Review: Some nondrug therapies decrease pain and improve function in osteoarthritis
ACP J Club. 1995 Jan-Feb;122:7. doi:10.7326/ACPJC-1995-122-1-007
Puett DW, Griffin MR. Published trials of nonmedicinal and noninvasive therapies for hip and knee osteoarthritis. Ann Intern Med. 1994 Jul 15;121:133-40.
To review the efficacy of nonmedicinal, noninvasive treatments in reducing pain and increasing function in patients with osteoarthritis (OA) of the knee and hip.
Studies were identified by MEDLINE (1966 to 1993) using the subheadings drug therapy, radiotherapy, surgery, and rehabilitation of osteoarthritis, cross-indexed with clinical trials, comparative study, or trials; and by bibliographies of relevant papers. More than 600 citations were identified.
Studies were selected if they included patients with OA of the knee or hip; assigned patients to nonmedicinal, noninvasive therapy or to a concurrent group that received an alternate intervention, placebo, or no intervention; and included pain or a measure of lower extremity function as an outcome.
Study quality, adequacy of sample size, pain and function, type of therapy, number of patients, and duration of follow-up.
14 articles (15 trials comprising 760 patients) were included. Data were not combined. In 2 trials where diathermy (e.g., ultrasound) was added to exercise treatments, the groups receiving diathermy had a reduction in pain similar to that of those getting only exercise. 2 trials assessed quadriceps strengthening in patients with knee OA; both showed decreased pain and improved function. 2 trials assessed aerobic activity; both showed improved function and 1 showed less pain. Topical capsaicin reduced pain in 1 study of knee OA. 2 studies assessed low-level laser therapy; both showed decreased pain and 1 showed increased self-reported function. Of 2 studies assessing acupuncture, the 1 using sham acupuncture showed no differences, whereas the other showed decreased pain and increased function. 2 small studies and 1 with poor follow-up evaluated transcutaneous electrical nerve stimulation (TENS) in patients with knee OA; all showed decreased pain. 1 study of pulsed electromagnetic fields in patients with knee OA showed that pain decreased. No trials evaluating superficial heat or cold, orthoses, assistive devices, weight loss, or vibration therapy have been reported.
Strengthening exercises reduce pain and increase function in patients with osteoarthritis of the knee. Diathermy does not. Data on acupuncture are inconsistent. Based on single studies, topical capsaicin and laser treatments show promise. Data on other nonmedicinal, noninvasive therapies are inconclusive or unavailable.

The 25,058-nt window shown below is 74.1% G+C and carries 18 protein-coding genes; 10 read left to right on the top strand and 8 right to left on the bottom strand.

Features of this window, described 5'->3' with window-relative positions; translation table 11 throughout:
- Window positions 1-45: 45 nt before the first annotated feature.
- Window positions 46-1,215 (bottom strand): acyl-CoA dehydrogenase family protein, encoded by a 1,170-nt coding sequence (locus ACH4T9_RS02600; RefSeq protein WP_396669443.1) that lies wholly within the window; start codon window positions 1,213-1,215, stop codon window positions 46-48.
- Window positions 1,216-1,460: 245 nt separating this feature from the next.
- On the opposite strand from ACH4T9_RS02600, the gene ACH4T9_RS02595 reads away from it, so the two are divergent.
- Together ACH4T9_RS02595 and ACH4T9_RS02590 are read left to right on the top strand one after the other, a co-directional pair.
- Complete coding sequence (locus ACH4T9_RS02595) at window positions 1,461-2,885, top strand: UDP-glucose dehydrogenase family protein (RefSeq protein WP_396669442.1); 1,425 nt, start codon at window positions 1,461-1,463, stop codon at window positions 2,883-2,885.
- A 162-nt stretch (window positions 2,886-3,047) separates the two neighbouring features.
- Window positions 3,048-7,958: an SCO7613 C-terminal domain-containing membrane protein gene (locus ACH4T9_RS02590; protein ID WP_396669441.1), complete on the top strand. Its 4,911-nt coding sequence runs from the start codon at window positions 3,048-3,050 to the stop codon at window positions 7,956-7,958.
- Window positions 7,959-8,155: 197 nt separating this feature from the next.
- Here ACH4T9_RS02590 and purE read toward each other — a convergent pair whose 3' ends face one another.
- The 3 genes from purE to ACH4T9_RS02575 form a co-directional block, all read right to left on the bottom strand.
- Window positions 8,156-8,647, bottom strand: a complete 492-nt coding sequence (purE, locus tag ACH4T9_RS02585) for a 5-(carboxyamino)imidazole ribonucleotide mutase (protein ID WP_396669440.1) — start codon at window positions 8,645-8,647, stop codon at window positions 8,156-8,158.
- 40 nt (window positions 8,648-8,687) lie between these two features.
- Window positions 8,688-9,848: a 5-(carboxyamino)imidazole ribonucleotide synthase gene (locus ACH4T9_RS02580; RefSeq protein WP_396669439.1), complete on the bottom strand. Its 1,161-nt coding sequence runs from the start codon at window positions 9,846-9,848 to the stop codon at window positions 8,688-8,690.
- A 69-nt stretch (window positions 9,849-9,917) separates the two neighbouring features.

Sources of funding: Food and Drug Administration and Agency for Health Policy and Research.
For article reprint: Dr. M.R. Griffin, Department of Preventive Medicine, Vanderbilt University, A-1124 Medical Center North, Nashville, TN 37232-2537, USA. FAX 615-343-8722
Nonmedicinal and nonsurgical treatments of knee or hip OA can be conceptualized in 2 ways. First, joint biomechanics can be altered, thereby lessening the load across painful areas within the joint. Second, nerve transmission from articular pain fibers can be modified. Treatments such as exercise and orthotics can be used to alter joint biomechanics, whereas TENS, capsaicin, and, possibly, laser and pulsed electromagnetic fields can affect nerve transmission.
Because patients with knee and hip OA are deconditioned and because muscles that bridge joints deflect the load away from painful joints, strengthening these shock-absorbing muscles should decrease the load across the joint, diminish pain, and improve function. Exercise is effective in knee OA, but each trial in this review tested different interventions and was designed differently. Thus, it is unclear what an optimal exercise regimen might be. A reasonable overall approach should incorporate muscle strengthening (e.g., isometric quadriceps strengthening for knee OA). Similar strengthening of hip abductors and extensors in hip OA might be effective. When muscles have been strengthened, graded weight-bearing exercise, such as walking, could be of value.
Since this review was completed, a trial (1) has shown that patients with symptomatic patellofemoral knee OA who taped the patella medially for several days (a procedure that unloads the often-affected lateral patellar facet) had less knee pain.
Capsaicin, a topical application, has been found to be more effective than topical placebo in relieving hand pain caused by OA (2).
David Felson, MD
Boston University School of MedicineBoston, Massachusetts, USA